Irrational Games’ BioShock had a tremendous impact on single player first-person shooter games when it first released in 2007. Its fantastic setting, unique storytelling, and iconic Big Daddys have been burned into many players’ memories for the past 9 years. The legacy of BioShock has had a profound influence on story-driven shooters and provided a lot of merit for the “video games as art” argument. With The BioShock Collection hopefully on the horizon for this year, now is a great time to reflect on what makes the series great. This will be an opportunity to revisit the series for those who previously enjoyed it and also the perfect entry point for newcomers.
The first BioShock struck such a strong chord with the gaming community due to its incredible storytelling and chilling atmosphere. Set in the underground city of Rapture in an alternate history 1960, it touches on many post-apocalyptic and Ayn Rand-ian themes. Wealthy businessman and entrepreneur Andrew Ryan created Rapture as a sanctuary for elite members of society to live and flourish. Free from government control, Rapture is a textbook example of a utopia.
As science progressed, genetic material known as “ADAM” was harvested from sea slugs which enabled people who harness super-human abilities. Players utilize these abilities alongside traditional first-person shooter mechanics. The start of the game sees Jack, the protagonist, escaping from a plane crash and unknowingly entering the world of Rapture through a submarine found in a nearby lighthouse. Perhaps what is most intriguing about BioShock is the way that it throws you into a completely unknown world with no prior knowledge or back story.
Traveling through Rapture, Jack uncovers various audio logs pertaining to a number of key figures within the secluded society. BioShock is an early example of the audio log implementation that is so common in games today. What made this even more intuitive was the fact that you could listen to them while exploring the environment and fighting enemies. It seems like a small thing today, but it was a big departure from stopping to read text or listening to audio in a pause menu. They were easily accessible to players, which was important since they offered so much insight to the lore.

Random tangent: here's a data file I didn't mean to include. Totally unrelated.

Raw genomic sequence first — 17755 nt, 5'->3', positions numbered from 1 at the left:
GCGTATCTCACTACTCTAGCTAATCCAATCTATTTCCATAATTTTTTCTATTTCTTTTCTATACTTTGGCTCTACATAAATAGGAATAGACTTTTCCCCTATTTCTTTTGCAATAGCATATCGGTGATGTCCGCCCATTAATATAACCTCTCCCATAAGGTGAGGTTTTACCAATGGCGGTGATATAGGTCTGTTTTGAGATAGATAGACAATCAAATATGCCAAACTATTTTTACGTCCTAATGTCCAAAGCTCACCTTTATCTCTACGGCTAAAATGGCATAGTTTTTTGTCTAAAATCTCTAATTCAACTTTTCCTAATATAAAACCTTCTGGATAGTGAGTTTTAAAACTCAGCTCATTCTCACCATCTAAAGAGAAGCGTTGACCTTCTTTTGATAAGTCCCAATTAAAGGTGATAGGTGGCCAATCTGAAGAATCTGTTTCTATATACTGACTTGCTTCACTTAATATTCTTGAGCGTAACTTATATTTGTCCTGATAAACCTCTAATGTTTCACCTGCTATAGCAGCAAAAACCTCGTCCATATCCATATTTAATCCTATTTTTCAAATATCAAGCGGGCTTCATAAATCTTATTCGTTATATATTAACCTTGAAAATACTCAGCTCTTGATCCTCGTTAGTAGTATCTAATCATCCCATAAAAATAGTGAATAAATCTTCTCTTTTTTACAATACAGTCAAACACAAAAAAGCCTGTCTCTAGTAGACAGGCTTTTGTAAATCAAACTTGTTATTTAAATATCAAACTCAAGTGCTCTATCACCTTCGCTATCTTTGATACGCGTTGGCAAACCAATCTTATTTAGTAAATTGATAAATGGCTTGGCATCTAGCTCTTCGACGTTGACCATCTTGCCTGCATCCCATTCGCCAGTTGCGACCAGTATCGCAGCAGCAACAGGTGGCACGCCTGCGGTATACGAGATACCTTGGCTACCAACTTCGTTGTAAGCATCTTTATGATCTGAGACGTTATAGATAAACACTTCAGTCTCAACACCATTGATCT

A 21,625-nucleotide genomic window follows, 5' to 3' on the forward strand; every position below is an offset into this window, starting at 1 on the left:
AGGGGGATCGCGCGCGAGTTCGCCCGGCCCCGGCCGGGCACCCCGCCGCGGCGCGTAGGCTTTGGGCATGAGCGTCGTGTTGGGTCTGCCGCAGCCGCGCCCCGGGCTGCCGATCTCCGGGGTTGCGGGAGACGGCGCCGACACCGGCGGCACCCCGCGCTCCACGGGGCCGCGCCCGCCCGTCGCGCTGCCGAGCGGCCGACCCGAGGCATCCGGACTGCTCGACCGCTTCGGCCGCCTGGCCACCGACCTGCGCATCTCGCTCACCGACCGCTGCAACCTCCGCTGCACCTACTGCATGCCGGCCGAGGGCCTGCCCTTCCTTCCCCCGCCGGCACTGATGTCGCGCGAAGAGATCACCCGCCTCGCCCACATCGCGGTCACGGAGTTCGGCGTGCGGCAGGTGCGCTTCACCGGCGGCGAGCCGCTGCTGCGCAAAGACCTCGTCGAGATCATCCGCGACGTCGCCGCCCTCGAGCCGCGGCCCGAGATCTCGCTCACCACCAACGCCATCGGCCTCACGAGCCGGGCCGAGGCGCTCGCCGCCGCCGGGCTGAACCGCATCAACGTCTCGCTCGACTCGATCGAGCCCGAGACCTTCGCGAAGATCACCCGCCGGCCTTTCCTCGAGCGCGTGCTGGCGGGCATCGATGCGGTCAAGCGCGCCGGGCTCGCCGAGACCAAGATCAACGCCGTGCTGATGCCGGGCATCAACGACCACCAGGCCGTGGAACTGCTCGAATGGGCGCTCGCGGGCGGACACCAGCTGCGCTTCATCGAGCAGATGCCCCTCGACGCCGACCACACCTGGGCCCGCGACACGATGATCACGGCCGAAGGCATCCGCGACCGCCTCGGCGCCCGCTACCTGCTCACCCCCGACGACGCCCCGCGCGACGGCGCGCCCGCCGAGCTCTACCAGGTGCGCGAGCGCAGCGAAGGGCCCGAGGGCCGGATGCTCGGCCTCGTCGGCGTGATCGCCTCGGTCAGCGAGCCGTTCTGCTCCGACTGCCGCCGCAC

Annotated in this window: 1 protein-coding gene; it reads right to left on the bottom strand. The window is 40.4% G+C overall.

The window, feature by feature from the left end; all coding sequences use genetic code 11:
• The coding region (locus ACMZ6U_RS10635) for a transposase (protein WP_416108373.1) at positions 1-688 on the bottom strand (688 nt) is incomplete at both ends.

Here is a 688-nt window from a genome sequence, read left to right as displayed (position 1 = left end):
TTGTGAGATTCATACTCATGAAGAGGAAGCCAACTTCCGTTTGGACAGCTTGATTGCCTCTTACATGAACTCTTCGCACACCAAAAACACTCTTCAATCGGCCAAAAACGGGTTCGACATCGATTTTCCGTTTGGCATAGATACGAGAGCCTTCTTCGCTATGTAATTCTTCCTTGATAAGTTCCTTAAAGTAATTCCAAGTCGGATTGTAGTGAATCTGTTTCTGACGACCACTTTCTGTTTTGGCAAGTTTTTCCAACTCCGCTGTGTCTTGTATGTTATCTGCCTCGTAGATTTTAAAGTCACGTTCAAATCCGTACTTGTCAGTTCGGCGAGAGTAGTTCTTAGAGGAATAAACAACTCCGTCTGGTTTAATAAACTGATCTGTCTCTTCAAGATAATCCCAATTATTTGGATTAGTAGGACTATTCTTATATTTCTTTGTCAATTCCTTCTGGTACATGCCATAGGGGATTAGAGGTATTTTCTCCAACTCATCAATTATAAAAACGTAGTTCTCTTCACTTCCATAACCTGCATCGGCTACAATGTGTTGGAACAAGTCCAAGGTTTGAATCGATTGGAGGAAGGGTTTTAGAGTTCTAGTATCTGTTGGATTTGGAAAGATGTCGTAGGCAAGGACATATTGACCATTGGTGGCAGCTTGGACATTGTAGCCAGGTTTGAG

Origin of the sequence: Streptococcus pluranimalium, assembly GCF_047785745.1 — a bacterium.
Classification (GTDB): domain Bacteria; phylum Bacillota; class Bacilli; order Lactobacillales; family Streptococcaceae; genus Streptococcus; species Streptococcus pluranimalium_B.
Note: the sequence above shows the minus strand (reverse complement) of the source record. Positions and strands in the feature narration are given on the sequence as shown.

Virtually all of BioShock’s back story is told through previously-recorded audio logs and journal entries, so that there is a clear divide between past and present. Of course, both then and now play key roles in the overall story arc. The pieces of the puzzle begin to come together through exploration and discovery. There is a lot of motivation to continue playing, not to mention the game mechanics being quite polished.
Rapture is largely abandoned due to a crisis with overuse of ADAM that ultimately lead to the city’s decline. Jack will encounter hostile people who have been completely overtaken by ADAM as well as the mysterious Big Daddy – an insane, mutated fusion of humans and heavily armored diving suits. Big Daddys are sinister and colossal, mentally conditioned to guard their Little Sister counterparts who harvest ADAM from corpses. Big Daddys and Little Sisters have become very iconic, due to their eerie and otherworldly presence. Upon defeating a Big Daddy (which is no easy task), the player decides whether to harvest Little Sisters for ADAM or set them free.
Due to its alternate-history setting, BioShock features technology from the 1950s and 1960s such as diving bells, tommy guns, and reel-to-reel tape recorders. Such a fascinating use of retro technology has had great impact on video game aesthetic in general. The art style and design is imaginative and remembered as a landmark in modern 3D video games.
BioShock 2 saw the departure of creative director and writer Ken Levine, who worked diligently on the first installment. Many felt that the sequel lacked some of the magic of the original game and failed to take the same leaps and risks. Despite complaints of it not living up to its predecessor, it is still a solid story-driven FPS. Its major DLC expansion Minerva’s Den was met with high praise, due to its fantastic plot that was completely separate from the main story.
Following BioShock 2, Ken Levine once again stepped up as creative director and lead writer for the next instalment, BioShock Infinite. Though it features many similar elements, BioShock Infinite is not an immediate part of the previous storylines. It remains unclear if it is part of the same canon or a separate entity in an alternate universe.
This time around, the setting is the floating city of Columbia in the alternate history year of 1912. Far from being the utopia that is Rapture, the city of Columbia is more akin to a police state led by religious zealot and self-proclaimed prophet, Zachary Comstock. Though science fiction plays an important role in BioShock Infinite, its story revolves more around racism and social oppression. Following its release was an announcement that fans can expect many more entries in the series. BioShock is a franchise that will hopefully span many different settings, idea, and time periods.
The BioShock franchise is now in the hands of 2K Games, who will surely have big plans for the future. If you have not experienced any of the BioShock games, stay tuned for announcements and details about the upcoming collection release. One can only assume that it will contain the three games as well as the DLC content. Such important artifacts in the vast library of video games certainly deserves a proper remastered release.